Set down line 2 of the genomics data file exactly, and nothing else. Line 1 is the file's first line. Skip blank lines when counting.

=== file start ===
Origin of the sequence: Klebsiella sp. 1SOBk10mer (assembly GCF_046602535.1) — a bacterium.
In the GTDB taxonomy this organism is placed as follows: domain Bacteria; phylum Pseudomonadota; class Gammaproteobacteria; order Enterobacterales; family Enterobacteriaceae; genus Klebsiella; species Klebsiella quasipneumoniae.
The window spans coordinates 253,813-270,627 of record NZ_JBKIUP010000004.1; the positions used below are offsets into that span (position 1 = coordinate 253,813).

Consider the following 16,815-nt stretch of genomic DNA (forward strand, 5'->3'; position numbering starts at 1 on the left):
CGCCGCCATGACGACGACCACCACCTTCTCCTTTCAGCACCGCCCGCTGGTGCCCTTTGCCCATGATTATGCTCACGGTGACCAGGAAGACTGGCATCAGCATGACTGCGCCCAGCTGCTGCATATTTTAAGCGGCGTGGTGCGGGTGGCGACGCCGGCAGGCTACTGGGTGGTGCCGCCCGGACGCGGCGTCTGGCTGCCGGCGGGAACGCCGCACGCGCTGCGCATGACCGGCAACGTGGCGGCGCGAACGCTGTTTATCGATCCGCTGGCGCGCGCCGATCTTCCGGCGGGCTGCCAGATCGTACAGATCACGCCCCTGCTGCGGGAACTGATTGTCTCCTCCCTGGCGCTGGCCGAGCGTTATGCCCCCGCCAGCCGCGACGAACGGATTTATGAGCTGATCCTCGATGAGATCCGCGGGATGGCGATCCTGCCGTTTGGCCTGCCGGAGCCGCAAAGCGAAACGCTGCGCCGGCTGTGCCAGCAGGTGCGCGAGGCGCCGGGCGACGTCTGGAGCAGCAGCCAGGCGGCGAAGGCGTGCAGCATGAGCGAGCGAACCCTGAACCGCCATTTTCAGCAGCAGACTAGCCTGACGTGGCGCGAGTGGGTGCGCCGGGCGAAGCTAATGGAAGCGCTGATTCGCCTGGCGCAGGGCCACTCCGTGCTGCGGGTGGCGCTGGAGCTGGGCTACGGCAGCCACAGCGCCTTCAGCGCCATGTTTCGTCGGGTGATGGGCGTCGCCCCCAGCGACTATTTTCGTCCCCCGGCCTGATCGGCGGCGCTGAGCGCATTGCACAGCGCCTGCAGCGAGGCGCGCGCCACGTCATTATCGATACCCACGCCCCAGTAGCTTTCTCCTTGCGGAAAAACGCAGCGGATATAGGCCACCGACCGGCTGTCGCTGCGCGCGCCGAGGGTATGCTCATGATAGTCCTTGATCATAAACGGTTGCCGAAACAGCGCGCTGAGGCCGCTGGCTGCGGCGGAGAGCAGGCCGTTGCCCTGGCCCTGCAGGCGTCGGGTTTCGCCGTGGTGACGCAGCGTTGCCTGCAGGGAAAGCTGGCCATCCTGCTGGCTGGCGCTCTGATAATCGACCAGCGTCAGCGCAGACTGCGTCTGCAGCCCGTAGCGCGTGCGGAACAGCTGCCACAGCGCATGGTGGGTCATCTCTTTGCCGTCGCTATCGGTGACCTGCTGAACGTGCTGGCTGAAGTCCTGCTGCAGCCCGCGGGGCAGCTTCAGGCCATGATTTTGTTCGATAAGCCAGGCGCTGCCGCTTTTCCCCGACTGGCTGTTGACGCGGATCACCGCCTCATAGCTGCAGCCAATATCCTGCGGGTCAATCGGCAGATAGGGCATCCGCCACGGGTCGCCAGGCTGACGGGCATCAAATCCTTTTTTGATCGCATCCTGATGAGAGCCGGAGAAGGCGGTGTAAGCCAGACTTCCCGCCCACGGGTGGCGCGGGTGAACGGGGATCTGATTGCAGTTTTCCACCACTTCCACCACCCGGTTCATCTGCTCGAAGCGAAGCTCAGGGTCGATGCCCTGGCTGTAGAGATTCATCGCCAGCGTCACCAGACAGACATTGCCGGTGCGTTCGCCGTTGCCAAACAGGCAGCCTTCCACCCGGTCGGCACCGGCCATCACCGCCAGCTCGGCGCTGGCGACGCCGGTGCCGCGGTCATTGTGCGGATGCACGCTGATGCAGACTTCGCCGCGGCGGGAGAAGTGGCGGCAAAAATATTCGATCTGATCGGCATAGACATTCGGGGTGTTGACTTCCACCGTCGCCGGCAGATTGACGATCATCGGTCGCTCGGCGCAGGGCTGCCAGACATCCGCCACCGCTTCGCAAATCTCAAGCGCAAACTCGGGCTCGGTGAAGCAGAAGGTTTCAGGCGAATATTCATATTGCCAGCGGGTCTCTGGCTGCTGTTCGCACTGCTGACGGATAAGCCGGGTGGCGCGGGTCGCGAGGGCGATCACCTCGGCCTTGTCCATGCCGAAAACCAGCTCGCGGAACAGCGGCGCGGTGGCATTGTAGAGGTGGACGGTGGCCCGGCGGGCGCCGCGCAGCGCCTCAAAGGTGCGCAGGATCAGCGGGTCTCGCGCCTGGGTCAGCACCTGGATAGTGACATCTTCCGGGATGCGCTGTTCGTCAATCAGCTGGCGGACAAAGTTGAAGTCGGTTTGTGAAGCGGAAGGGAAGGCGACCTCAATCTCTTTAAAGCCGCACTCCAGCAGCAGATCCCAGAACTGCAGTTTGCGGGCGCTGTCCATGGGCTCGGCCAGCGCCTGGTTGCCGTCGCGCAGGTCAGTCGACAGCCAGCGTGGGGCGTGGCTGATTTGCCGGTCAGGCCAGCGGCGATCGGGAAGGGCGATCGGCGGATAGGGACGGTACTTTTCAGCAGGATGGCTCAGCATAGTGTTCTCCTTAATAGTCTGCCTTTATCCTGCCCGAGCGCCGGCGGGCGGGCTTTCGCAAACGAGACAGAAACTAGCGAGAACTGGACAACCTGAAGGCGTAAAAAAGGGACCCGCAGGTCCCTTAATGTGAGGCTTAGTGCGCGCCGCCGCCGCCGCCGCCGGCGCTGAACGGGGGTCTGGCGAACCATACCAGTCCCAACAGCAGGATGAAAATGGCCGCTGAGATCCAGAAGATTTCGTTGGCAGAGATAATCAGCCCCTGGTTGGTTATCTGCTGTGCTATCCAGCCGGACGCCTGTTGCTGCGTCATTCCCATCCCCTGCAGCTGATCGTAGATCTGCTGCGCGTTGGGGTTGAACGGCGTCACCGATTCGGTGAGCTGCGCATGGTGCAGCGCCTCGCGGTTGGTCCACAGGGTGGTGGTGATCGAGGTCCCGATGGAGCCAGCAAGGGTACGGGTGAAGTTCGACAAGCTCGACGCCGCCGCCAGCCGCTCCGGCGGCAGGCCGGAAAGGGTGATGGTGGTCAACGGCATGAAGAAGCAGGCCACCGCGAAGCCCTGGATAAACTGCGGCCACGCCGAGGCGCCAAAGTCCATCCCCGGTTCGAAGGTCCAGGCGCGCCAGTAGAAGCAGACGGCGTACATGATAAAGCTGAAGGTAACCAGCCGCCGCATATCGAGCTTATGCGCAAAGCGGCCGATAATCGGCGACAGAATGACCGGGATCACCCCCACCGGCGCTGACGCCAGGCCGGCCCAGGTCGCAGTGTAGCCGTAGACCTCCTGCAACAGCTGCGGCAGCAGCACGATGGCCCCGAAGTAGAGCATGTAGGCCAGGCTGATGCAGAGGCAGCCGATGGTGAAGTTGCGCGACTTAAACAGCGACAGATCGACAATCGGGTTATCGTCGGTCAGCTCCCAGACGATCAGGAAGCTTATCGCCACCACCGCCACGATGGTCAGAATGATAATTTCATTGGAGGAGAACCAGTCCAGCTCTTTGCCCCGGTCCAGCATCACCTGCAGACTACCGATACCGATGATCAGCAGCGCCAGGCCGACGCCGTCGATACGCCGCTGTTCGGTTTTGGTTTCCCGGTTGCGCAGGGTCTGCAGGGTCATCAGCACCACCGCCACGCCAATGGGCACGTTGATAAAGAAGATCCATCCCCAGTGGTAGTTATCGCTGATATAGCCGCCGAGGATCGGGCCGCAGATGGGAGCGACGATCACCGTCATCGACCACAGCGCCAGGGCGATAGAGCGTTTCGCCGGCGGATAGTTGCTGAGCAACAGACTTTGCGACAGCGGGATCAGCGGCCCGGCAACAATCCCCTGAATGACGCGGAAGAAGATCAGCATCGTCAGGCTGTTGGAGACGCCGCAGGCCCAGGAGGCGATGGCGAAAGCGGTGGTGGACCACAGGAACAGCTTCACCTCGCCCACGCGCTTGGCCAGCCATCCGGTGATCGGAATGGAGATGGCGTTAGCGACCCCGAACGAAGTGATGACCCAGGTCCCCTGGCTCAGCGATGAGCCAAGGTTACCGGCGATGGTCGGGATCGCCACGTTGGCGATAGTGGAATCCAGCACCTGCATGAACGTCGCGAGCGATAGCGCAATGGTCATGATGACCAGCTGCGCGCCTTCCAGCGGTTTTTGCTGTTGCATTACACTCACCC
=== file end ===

In the GTDB taxonomy this organism is placed as follows: domain Bacteria; phylum Pseudomonadota; class Gammaproteobacteria; order Enterobacterales; family Enterobacteriaceae; genus Klebsiella; species Klebsiella quasipneumoniae.